Secondly, the new community manager role. If taken at face value this promises to give Games Workshop a chance to listen and to adjust a few things. Now, of course, you could be negative and say it’s nothing more than lip-service to make it look as though they’re listening. I see no point in adopting that perspective, it brings us nothing and only serves to potentially dampen the impact that whoever gets that role will have. This role will report to the CEO, it will have the ear of the right people to effect the right changes and that has to be a positive thing. I have my own ideas what they could do, but we’ll just have to wait and see, it will obviously be a balance between risk and reward for Games Workshop.

Thirdly, the Imperial Knight release. Why? Well, just look at the social media channels; they are on fire with positivity about this release. It’s a classic “do no wrong” release, it’s straight out of the rich tapestry of background material that Games Workshop have to draw upon. It comes with a book that itself extends and expands that background and brings it to life with a model that is spot on. Finally I love it because of what it shows the top-tier of the company – that if they let their studio deliver content that is based on what they know the community love that it will sell by the bucket-full. For me, it’s as if someone in the main studio said “Hey, how about you let us act like we work at Forge World for a month and release that?”, someone (a very smart someone) said “sure why not” and the result is the awesomeness that is currently causing all of us die-hard gamers, who were last week depressed about how crap everything was and how Games Workshop were going out of business and couldn’t get it right, to cream our collective pants.

So, slowly, I believe changes are being made that will help us rejuvenate some of the jaded inhabitants of our community and we should take these changes as positively as we can and push them further through our clubs and events.

How to Play It Fun

So, Play It Fun, what is it? It’s not complicated, there’s no mandated approach, it’s not a demand to never play in tournaments, or to do more painting or anything specific. It’s simply a call to arms for anyone who wants to recapture that initial spark that got them interested in gaming in the first place, it’s a prod to get you to look at your and your opponent’s models on the table top and yell “this is frickin’ cool!” Bring this enthusiasm to your club, to your next tournament and encourage others to do the same.

As a friend recently said to me, the moment you start pretending to yourself that you aren’t just a 6-year-old shouting “pew-pew!” with toy soldiers is the moment you may as well pack up and go home. You’ve forgotten why you’re there.

Meat for Meta

I was pointed towards a brilliant and thought-provoking article from Blood of Kittens discussing how some of the decisions the Games Workshop has made lately is changing the industry and could adversely affect them down the road…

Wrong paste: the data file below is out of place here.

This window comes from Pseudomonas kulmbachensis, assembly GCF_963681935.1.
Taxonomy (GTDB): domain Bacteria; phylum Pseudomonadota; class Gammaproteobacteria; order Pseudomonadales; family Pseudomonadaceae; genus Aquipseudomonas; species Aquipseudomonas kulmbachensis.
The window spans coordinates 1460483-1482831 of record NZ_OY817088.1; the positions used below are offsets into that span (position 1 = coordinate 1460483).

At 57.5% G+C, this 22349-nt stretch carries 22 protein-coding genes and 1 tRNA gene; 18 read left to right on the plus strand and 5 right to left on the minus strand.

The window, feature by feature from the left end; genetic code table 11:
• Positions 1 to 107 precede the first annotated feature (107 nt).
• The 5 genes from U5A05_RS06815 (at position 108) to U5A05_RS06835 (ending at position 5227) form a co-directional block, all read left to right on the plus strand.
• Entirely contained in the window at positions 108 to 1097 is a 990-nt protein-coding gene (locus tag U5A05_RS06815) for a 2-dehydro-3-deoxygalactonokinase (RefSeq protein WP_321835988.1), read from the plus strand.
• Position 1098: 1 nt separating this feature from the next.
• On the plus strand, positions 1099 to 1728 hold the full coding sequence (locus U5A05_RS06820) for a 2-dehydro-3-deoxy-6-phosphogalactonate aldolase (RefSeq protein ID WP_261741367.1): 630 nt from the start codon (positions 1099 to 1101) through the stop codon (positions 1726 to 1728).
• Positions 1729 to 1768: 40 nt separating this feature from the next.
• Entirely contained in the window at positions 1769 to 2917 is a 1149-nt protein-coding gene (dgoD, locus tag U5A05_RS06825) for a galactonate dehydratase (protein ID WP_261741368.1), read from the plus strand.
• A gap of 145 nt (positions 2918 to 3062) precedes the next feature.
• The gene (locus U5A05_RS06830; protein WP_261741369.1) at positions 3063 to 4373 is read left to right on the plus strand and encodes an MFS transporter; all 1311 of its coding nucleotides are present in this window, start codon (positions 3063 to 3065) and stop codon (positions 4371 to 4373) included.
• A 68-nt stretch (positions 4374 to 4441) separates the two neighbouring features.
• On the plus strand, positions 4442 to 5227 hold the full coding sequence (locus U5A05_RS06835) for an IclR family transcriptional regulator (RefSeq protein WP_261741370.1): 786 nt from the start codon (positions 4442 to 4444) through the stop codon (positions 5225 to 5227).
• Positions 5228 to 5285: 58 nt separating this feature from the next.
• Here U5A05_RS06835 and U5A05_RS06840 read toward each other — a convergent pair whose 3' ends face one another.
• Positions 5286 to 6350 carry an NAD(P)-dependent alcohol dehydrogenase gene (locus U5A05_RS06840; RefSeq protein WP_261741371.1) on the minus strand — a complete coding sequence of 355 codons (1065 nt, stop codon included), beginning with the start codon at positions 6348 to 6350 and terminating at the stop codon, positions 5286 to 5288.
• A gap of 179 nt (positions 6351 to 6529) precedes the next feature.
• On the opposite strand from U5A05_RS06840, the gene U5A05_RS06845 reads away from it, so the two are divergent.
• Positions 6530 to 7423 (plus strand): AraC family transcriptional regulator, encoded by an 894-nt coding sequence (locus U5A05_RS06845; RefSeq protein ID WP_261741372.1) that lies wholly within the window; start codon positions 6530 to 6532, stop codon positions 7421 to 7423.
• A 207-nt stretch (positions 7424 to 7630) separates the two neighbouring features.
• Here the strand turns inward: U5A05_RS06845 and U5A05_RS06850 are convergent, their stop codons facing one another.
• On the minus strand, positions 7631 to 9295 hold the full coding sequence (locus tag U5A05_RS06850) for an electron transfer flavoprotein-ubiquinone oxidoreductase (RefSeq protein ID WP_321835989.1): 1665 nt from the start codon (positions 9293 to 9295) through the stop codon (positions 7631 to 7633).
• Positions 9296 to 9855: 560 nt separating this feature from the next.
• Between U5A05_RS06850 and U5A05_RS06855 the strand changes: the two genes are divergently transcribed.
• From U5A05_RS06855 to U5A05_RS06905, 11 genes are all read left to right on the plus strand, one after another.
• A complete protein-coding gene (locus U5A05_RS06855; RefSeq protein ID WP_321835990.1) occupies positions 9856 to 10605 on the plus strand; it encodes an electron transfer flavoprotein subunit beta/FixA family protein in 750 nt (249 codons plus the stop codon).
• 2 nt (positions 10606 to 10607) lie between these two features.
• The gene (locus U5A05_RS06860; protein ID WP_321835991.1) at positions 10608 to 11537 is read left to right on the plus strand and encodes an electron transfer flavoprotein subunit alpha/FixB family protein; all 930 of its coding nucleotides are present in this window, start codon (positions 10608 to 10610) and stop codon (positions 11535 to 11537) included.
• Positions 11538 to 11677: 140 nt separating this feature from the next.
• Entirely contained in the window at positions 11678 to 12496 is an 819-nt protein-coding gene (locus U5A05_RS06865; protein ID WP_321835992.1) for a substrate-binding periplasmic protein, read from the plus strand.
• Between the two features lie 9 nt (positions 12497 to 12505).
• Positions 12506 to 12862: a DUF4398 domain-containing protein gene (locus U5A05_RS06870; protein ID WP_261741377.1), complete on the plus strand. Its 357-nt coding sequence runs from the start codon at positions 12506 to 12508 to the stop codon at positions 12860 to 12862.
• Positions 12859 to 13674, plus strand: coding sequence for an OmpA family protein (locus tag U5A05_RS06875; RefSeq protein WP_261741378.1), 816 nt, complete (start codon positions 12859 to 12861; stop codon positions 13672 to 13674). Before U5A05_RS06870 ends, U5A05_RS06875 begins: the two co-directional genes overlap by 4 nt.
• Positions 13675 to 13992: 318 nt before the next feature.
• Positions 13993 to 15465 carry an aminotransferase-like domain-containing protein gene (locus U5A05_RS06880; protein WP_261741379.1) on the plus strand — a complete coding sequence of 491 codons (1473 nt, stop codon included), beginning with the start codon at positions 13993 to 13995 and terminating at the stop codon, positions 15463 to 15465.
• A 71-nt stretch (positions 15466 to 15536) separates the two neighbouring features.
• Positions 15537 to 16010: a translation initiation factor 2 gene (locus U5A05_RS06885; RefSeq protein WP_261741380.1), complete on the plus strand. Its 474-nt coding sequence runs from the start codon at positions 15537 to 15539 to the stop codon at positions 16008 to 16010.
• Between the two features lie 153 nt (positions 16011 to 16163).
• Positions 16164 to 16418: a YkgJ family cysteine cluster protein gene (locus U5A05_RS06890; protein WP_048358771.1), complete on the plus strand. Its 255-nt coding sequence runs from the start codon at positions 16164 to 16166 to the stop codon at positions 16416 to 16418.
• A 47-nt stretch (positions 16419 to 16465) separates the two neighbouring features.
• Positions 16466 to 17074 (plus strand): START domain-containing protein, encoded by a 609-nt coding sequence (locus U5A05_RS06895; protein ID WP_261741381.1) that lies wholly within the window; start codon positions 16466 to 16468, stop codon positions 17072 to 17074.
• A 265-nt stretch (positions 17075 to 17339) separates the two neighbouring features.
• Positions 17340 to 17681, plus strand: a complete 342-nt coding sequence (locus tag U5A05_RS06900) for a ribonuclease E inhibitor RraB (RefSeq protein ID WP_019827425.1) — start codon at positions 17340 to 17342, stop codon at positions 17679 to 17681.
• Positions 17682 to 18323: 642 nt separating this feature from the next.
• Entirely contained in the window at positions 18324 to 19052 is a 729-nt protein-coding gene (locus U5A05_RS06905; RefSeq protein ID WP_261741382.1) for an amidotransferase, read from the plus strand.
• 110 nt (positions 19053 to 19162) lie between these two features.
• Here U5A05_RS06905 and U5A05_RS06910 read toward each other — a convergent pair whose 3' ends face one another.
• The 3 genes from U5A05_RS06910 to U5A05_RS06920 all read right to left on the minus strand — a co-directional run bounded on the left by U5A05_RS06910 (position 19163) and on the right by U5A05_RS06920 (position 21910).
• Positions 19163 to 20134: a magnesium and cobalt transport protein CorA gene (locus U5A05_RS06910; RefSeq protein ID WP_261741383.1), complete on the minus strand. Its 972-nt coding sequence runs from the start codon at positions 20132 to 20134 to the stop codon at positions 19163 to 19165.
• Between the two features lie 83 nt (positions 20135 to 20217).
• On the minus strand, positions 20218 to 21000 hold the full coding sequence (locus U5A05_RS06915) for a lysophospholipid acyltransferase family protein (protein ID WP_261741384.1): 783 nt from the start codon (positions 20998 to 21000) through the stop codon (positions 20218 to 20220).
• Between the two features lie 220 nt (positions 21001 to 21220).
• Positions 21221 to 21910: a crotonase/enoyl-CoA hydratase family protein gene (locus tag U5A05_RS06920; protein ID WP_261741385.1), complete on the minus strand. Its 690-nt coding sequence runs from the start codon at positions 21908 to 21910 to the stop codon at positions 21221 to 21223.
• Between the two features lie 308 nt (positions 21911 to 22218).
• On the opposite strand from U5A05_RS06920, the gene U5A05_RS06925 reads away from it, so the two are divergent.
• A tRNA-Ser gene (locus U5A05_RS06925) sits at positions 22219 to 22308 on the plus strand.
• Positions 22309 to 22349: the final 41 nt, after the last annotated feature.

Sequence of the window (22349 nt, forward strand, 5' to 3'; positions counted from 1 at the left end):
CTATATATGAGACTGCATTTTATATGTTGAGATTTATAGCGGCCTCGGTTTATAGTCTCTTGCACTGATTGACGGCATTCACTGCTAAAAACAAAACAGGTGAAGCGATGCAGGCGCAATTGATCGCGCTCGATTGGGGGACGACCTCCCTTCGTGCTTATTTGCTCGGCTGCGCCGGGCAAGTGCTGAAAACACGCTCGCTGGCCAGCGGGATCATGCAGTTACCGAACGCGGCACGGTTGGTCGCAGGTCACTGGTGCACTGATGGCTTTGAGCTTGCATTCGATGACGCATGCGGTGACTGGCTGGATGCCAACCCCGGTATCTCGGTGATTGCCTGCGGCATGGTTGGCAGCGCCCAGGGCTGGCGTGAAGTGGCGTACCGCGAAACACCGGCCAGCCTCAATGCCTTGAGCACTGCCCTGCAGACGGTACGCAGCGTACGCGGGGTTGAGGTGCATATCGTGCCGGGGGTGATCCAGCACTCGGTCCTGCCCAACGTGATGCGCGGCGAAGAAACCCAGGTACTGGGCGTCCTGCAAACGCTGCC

As allusive as Games Workshop behaviour seems, they have over the ages created opportunities for fans and small business to exploit such is their magnanimity.

When GW got out the of the tournament game, fans and shops picked up the slack to create amazing events. An “underground” market for what GW leaves behind seems always inevitable.

When GW left gaps in their product lines third-party companies filled the void, creating models as stand ins. When GW decided to no longer offer bits direct, a bit cottage industry popped right up.

It goes to show just how profitable and large the GW universe is, when a small business can thrive on GW chaff.  Inevitability, GW at some point takes notice of the mice underneath their house and tries to exterminate, that was the case with the third-parties dare tread on the loose IP GW foundation. More recently, GW has decided to go after independent retailers, by not allowing stores or online retailers to sell components separately, leading to the demise of the GW bits market almost overnight.

Read more here…

I Love the Smell of Green Stuff in the Morning…

Okay so there are 2 issues with that statement 1, I have to go to work so no hobby for me in the morning and 2, green stuff doesn’t actually smell, but I like the theme I’ve got going on, although I may need some suggestions on the next article title…

The idea behind these articles is to chronicle my decent into plastic crack addiction, and to be fair I have it pretty bad as Phil, my plastic crack pusher can testify to. [He really does – Ed.]

So a quick update: my Mordheim warband is complete. Well to a point. There are still a few conversions I have designs on and they are unpainted at present, but I want to get a few more games under my belt and see how they develop before doing any more work on them. Monty’s Bastards have had their second outing, you may have seen images going up on twitter, anyway it ended pretty much the same as the previous outing. Monty only managing to limp off thanks to a tenuous alliance with Neil’s Skaven.

I am hooked on Mordheim and as previously mentioned, I do regret sneering at it for being an inferior Necromunda. I think my problem was I was never a fan of Warhammer Fantasy so tarnished Mordheim with the same brush, which when you consider I loved Warhammer Quest doesn’t really make a huge amount of sense. But I guess that’s what happens from being a snooty up hiver.